Notes : Learning from Ekalavya

Reading notes from the essay ‘Learning from Ekalvya’ on architectural education by Charles Correa

Correa brilliantly argues about architectural education in this essay : He broadly categorises two types of studios : guru studio and distancing studios. In guru studio “The master, coming to your desk, would pick up a thick grease pencil and draw a bold line, changing things radically: the proportions, the cornice, the depth of the shadows, whatever. “Not this—this!” And you learned because you trusted his judgment, you entered the gestalt of his world. ” In the distancing studio, the students learns from their own process and judgement beyond the ‘idiosyncrasy’ of the guru studio. Correa argues that a school needs a good balance between these two types “The system would also allow a school to use its faculty to much better advantage—because it would make explicit the differences between the two types of studio, permitting each of them to be run with minimal cross- sniping. So that gurus who have their own idiosyncratic and intuitive design skills could return to the atelier model of teaching without being accused of reckless brainwashing, while those teachers that run the distancing studios would not be criticized for not being “designers,” or “creative” enough, and so forth.” One of the sharpest sentences from the essay (and thus the story of Ekalavya reference) is that “This is why the presence, however hallucinatory, of the guru is so important. Through our trust in him, we teach ourselves.”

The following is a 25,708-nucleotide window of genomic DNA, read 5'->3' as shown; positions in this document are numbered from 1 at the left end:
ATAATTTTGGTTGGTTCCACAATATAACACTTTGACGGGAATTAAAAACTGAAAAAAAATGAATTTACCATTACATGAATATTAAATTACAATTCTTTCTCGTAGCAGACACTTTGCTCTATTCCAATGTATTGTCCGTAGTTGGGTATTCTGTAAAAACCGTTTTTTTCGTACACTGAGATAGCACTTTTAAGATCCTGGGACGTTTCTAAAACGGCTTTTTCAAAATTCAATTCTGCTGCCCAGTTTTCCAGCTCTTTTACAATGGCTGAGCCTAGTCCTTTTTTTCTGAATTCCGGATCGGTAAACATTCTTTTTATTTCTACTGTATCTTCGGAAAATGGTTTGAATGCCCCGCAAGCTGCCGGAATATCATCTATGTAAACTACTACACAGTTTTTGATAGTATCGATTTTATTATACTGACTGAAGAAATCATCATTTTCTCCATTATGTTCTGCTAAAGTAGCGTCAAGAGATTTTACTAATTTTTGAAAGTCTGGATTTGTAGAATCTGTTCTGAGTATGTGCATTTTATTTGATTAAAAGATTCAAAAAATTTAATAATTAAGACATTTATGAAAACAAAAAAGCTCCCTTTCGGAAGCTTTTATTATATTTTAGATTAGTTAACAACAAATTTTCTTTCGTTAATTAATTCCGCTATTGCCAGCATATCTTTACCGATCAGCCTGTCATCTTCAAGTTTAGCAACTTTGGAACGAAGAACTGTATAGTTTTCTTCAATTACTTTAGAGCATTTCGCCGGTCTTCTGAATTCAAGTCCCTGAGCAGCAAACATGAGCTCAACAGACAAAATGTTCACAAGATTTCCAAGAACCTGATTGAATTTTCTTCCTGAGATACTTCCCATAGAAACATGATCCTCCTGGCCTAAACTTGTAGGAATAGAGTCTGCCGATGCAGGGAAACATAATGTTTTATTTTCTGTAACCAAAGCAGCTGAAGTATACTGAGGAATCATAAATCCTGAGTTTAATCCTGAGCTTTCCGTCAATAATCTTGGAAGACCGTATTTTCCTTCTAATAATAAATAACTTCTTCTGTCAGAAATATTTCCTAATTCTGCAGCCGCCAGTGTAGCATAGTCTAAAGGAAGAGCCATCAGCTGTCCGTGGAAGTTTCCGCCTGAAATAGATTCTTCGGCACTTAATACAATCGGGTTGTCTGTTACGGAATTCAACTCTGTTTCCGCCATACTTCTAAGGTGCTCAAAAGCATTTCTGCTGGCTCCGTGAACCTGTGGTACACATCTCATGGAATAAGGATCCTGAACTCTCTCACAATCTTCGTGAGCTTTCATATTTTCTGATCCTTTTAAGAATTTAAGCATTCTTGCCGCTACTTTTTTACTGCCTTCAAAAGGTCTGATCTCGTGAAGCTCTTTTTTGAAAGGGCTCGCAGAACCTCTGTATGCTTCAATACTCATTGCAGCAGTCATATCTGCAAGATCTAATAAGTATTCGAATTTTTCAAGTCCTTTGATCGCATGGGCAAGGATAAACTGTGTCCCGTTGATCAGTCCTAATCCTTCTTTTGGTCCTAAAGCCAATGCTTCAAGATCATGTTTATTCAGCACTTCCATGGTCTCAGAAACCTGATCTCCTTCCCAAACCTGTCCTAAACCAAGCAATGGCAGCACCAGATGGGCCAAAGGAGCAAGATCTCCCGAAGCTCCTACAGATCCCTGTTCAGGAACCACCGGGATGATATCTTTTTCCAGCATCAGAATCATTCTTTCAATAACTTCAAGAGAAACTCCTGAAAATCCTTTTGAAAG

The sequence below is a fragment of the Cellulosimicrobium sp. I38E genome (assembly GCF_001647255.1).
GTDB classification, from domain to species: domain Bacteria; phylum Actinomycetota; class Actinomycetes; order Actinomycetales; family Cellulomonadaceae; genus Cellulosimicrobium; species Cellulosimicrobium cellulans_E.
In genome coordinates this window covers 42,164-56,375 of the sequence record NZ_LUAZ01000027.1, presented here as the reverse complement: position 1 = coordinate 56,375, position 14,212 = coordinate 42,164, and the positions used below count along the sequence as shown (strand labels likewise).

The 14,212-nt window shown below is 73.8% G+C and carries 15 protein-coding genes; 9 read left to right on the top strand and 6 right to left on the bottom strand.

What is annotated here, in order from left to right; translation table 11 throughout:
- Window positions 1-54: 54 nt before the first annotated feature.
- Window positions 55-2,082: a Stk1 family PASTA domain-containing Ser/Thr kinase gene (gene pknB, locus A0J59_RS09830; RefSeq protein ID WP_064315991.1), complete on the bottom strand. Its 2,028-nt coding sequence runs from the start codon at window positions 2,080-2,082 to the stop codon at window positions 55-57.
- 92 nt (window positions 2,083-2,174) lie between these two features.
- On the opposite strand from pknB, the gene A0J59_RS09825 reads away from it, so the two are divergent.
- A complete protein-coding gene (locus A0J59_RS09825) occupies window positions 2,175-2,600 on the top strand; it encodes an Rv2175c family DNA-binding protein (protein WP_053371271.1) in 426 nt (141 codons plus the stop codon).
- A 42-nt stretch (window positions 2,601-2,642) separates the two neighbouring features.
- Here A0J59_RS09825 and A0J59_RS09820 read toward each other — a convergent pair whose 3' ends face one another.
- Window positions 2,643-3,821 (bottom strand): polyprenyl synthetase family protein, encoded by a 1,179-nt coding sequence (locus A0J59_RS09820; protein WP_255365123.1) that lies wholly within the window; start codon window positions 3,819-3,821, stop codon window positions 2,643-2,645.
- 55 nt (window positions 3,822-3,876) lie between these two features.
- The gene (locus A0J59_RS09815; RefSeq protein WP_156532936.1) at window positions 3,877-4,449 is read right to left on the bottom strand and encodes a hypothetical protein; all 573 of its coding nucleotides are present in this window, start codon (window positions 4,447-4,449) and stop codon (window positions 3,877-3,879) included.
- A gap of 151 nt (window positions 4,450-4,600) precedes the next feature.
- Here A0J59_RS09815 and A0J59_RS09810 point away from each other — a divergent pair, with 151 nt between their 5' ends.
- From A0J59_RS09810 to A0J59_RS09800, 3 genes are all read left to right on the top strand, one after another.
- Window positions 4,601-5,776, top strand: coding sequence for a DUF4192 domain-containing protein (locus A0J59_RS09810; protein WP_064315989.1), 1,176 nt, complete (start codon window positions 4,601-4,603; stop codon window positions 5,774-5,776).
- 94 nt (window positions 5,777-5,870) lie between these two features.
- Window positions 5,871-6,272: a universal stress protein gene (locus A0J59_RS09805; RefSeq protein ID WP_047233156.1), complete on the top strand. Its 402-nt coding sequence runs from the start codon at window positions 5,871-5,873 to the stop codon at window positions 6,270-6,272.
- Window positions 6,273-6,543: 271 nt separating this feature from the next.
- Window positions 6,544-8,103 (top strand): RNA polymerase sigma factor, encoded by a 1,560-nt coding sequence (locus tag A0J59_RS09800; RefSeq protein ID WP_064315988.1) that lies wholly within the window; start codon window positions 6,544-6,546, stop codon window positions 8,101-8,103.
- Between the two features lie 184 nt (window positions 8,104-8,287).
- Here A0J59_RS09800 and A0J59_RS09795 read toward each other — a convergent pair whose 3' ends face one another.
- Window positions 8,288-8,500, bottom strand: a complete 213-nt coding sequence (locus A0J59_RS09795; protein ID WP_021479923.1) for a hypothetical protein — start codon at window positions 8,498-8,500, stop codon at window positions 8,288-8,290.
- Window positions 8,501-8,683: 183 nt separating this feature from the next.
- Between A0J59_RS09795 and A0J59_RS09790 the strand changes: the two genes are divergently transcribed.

And there is another sharp observations on our expectation from students from design studio :”..on the contrary, students (regardless of any inherent aptitude for the astonishing mix of analytic, synthetic and topologic skills that make up the design process) are compelled to take such a studio every semester, for five continuous years— and it is always the heavyweight in their schedule, preempting enormous quantities of time and energy. Each semester these unhappy students are presented with brand-new problems, often in complicated and subtle contextual situations, and then asked to come up with new and brilliant responses, possibly expressed in an architectural syntax of their own invention. In the entire hisory of our profession, very few architects have managed to pull that one off— even once in their lifetime! Yet we demand this of each student, in each design studio. The result: dismay and frustration (and at several universities, among the highest stress rates of all departments) “

This essay is from the book “The Education of the Architect : Historiography, Urbanism, and the Growth of Architectural Knowledge” edited by Martha Pollak. It is available in open access format from MIT Press.